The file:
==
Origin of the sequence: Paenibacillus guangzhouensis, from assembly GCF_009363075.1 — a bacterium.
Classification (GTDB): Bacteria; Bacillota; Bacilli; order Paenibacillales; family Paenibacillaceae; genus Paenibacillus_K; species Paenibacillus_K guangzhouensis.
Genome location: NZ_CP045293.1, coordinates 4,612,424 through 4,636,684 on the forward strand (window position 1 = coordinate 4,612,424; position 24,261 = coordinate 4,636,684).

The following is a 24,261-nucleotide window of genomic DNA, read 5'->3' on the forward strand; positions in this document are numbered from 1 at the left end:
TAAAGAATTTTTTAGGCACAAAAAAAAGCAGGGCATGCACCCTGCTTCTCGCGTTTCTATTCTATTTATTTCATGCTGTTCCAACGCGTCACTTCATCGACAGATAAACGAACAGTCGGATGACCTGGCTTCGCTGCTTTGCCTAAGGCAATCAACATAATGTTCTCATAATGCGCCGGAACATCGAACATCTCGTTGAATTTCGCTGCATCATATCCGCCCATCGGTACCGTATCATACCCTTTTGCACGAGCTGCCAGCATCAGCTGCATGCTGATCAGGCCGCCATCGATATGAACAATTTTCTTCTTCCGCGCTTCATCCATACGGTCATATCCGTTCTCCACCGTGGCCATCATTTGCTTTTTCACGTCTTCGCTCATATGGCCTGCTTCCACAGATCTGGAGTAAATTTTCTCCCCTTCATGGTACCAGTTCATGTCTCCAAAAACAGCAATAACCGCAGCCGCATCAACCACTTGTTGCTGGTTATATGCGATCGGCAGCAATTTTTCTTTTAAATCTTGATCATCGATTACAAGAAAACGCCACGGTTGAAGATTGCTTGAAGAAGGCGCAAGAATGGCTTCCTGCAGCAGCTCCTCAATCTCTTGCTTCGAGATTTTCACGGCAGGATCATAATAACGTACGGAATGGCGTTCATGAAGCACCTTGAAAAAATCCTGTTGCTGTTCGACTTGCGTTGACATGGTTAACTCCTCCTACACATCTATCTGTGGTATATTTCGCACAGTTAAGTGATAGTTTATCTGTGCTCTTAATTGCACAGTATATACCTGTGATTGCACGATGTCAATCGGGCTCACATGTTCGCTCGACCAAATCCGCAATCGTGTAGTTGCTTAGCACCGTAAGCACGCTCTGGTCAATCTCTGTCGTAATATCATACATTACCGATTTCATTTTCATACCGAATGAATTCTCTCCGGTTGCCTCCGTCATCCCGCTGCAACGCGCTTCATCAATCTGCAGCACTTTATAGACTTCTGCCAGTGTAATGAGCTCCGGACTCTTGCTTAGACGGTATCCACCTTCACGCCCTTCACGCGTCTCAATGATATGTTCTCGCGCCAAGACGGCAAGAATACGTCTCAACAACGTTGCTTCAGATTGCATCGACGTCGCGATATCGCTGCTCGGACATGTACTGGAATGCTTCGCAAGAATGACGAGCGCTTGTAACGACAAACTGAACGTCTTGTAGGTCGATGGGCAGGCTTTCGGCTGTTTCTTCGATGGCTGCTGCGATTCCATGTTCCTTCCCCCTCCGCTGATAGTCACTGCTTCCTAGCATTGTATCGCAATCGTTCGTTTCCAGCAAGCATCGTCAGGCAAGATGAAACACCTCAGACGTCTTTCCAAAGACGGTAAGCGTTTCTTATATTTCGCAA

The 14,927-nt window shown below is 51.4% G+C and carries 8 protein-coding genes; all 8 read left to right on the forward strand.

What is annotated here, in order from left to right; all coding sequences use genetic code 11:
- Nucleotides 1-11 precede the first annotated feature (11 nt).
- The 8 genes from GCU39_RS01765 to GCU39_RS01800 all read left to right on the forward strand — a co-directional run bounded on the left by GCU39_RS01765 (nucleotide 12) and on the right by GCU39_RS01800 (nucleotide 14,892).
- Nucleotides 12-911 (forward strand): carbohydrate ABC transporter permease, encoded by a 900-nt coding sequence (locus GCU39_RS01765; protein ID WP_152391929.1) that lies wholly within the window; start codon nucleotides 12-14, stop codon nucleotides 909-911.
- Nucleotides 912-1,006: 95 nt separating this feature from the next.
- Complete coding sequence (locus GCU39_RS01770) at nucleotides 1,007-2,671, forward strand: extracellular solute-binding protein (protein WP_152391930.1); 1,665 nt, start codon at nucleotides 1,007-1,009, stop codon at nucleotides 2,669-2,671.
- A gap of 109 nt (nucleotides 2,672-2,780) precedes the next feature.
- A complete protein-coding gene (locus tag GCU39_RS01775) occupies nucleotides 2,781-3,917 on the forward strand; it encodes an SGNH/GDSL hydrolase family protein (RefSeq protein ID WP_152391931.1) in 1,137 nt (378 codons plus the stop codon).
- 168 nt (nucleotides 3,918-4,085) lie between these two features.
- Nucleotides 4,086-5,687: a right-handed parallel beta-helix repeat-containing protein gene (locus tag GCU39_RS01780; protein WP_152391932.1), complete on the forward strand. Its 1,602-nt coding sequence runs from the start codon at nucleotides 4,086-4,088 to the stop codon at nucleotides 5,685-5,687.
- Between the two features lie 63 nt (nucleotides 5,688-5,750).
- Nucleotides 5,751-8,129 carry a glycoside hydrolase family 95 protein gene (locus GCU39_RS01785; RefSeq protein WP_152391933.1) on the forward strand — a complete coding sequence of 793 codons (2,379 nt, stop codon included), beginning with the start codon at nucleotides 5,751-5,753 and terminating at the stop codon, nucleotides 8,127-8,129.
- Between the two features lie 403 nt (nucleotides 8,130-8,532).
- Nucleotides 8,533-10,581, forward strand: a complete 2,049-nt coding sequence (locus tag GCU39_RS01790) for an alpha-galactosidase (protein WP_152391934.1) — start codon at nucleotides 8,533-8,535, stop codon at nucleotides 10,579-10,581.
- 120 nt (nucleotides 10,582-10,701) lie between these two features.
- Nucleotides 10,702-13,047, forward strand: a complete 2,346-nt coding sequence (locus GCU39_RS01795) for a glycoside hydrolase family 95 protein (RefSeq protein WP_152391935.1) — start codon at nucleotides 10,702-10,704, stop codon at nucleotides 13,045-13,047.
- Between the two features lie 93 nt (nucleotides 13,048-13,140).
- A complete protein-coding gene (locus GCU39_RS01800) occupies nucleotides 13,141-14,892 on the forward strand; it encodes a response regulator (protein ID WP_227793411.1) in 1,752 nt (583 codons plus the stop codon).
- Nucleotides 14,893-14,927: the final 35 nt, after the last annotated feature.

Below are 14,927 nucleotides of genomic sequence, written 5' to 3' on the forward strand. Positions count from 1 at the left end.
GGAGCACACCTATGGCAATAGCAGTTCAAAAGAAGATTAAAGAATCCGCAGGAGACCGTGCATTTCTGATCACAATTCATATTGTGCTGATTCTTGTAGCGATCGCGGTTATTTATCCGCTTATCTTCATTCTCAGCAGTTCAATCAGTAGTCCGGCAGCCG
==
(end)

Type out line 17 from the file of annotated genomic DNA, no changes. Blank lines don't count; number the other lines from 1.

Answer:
- Between the two features lie 63 nt (nucleotides 5,688-5,750).